Tag Archives | Photojournalism


Felix Lupa | Neveh Shaanan

Neveh Shaanan, a little old quarter not more than 10 minutes’ drive from the centre of Tel Aviv, has become a modern Tower of Babel. Within its few little streets it is host to a large population of all origins and sorts: work migrants from Africa, East Europe, Russia, Turkey, China, The Philippines, to name […]


PRIVATE 51 | Global Report 2

As unique and special the scenes are that the photographers for this issue have chosen to focus on, the similarities (what we have in common, what we share) that can be found around the globe are striking.

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PRIVATE 48, p. 12-13 (12-15)

Bertrand Meunier | Hong Kong’s “cage homes”

One of the bleak, shocking realities of life in Hong Kong, is the humiliating situation of men living in cages. Hong Kong’s “cage homes” are dormitories where you’ll find rows of bunk beds, each enclosed in wire netting, in which the tenants store their belongings.


PRIVATE 48, p. 16-17 (16-19)

Franky Verdickt | Chinese Migrant Workers

China is in constant demand for workers to build new cities that will accommodate the emerging middle class. A flux of migrant workers from western China seeks prosperity in the richer eastern coastal part of China.


PRIVATE 48, p. 24-25 (24-27)

Robert Knoth | Back to square one

In the summer of 2001, only months before 9/11, photographer Robert Knoth and writer Antoinette de Jong travelled on horseback into the remote areas of Northern Afghanistan where the population was suffering from severe drought.


PRIVATE 48, p. 28-29 (28-31)

Massimiliano Clausi | Harafish

Living standards in Egypt are low by international standards, and have declined consistently since 1990.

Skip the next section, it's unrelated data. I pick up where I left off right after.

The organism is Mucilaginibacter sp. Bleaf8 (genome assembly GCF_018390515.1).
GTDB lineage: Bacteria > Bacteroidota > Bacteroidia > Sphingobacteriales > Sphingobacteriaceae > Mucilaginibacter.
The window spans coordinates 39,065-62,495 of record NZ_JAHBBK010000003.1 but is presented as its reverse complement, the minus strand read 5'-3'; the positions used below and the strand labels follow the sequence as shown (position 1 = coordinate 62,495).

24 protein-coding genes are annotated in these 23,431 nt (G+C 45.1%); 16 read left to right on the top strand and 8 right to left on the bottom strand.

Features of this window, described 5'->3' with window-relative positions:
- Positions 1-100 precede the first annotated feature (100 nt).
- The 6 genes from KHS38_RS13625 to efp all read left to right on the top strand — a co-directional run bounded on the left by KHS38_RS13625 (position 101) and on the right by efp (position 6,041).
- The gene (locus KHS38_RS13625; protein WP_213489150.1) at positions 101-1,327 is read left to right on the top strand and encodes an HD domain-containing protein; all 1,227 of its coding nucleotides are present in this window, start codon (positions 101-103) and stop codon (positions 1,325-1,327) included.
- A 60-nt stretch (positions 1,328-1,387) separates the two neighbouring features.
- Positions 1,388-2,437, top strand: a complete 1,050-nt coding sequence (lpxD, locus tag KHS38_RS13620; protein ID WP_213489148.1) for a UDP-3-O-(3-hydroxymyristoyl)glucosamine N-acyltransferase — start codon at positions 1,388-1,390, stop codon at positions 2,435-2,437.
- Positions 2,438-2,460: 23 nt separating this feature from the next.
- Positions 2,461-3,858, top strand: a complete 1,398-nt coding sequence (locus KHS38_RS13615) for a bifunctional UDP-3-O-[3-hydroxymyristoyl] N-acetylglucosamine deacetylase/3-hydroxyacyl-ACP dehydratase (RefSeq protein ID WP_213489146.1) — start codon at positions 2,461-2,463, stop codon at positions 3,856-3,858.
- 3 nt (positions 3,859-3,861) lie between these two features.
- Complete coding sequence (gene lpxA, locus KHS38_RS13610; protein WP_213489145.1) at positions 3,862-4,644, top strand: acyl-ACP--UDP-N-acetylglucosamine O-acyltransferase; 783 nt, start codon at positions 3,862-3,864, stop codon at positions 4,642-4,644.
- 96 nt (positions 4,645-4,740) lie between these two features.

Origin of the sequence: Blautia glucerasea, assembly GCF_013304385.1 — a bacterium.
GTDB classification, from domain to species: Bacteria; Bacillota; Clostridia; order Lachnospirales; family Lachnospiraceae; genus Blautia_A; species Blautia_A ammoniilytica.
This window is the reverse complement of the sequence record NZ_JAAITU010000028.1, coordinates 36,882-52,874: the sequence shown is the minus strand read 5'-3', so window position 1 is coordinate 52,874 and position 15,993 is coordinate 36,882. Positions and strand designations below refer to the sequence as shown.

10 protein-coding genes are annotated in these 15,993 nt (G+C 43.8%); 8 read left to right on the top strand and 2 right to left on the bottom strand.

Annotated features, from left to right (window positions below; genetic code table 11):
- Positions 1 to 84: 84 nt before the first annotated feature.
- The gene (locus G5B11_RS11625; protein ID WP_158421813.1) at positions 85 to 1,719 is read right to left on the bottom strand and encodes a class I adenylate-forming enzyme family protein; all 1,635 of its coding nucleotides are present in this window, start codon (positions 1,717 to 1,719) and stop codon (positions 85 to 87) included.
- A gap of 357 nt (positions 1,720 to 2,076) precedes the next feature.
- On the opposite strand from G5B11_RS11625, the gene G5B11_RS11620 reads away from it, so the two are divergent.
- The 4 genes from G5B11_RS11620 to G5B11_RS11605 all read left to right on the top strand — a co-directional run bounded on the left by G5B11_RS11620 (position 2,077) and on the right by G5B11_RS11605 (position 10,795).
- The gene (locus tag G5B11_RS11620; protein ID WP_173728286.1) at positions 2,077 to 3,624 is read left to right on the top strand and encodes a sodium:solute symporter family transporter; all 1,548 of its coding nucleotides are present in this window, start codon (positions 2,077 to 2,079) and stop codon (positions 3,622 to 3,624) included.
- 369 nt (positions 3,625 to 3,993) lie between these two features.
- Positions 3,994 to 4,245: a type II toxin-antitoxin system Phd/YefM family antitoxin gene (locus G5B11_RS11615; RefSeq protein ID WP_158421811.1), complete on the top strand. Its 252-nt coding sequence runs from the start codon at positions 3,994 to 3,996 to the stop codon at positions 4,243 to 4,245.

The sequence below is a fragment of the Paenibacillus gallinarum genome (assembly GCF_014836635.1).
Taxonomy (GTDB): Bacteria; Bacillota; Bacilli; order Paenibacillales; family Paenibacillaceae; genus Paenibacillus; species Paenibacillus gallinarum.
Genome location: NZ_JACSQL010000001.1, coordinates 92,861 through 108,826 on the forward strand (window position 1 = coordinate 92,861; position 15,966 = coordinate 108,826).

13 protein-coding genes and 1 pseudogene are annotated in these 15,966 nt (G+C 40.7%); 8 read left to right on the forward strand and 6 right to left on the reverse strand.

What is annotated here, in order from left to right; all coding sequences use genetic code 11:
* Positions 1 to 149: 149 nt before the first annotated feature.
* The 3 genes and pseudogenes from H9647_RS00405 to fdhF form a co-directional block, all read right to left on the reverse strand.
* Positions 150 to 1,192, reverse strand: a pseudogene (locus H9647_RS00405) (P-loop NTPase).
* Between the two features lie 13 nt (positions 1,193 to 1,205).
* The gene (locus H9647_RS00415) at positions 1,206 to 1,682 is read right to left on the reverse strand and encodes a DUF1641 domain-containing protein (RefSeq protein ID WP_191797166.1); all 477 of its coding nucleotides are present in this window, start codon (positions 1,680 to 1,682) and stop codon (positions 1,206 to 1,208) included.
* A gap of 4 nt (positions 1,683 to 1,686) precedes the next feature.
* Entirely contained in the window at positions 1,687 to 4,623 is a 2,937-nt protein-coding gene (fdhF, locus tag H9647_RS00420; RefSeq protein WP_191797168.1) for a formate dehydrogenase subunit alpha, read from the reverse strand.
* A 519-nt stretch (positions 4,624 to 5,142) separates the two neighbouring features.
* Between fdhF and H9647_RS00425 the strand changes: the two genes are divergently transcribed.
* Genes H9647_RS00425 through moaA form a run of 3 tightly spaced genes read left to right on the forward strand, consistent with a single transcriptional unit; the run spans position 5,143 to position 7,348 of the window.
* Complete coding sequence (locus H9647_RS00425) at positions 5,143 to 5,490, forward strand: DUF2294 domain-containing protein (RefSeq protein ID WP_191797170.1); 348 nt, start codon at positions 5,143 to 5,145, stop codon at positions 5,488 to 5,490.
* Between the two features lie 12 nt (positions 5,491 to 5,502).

PRIVATE 48, p. 40-41 (40-43)

Rian Dundon | Life in Limerick

Since 2001, a major feud between rival organized crime families has led to serious gang related violence. Actual war zones exist in Limerick, in some of the country’s most infamous public housing estates.


PRIVATE 48, p. 44-45 (44-47)

William Daniels | Faded Tulips

William Daniels, Faded Tulips. In 2005 the Tulip Revolution in Kyrgyzstan brought hope for democracy. Motivated by social injustice, the Kyrgyz people overthrew President Askar Akayev’s authoritarian and corrupted regime and elected Kurmanbek Bakiyev, an opposition leader and former Prime Minister.



Miguel Ferraz Araújo | Kola San Jon

Cova da Moura is a small Ghetto in Lisbon, that was builded illegaly in the seventies by Capverdian migrants. This area has a bad reputation, because of the youth gang violence and drug traffic which became a daily problem. Every second person living in this area is younger than twenty years and is confronted with […]


PRIVATE 47, p. 16-17 (16-21)

Yuval Tebol | Faith, land, conflict

In February 2006 I was sent to cover the evacuation of Jewish settlers from the Amona Outpost in the West Bank for the Swiss newspaper Der Bund. Following the experience I


PRIVATE 47, p. 26-27 (26-29)

Kobi Wolf | The Jewish settlers

The Jewish settlements in the West Bank, the Gaza Strip and Eastern Jerusalem have become one of the most argumentative issues in the Israeli-Palestinian conflict. The


PRIVATE 47, p. 52-53 (52-55)

Yonathan Weitzman | Two populations face to face

Every ray of hope for peace is lost in the blast of terrorist attacks and the roar from fighter planes. Over the years, Israelis and Palestinians have less fear of war than peace.


PRIVATE 47, p. 60-61 (60-63)

Felix Lupa | The life of the homeless

A whole population lives on the street, a small ‘people’ seeks a country: lone wolves, couples, childhood friends, fathers and sons, mothers whose children were taken away by


PRIVATE 47, p. 68-69 (68-73)

Nitzan Hafner | Left behind

The story of the Falashmura is a story about a dual tragedy. Families are torn between Israel and Ethiopia and face difficulties in their absorption into Israeli society due to


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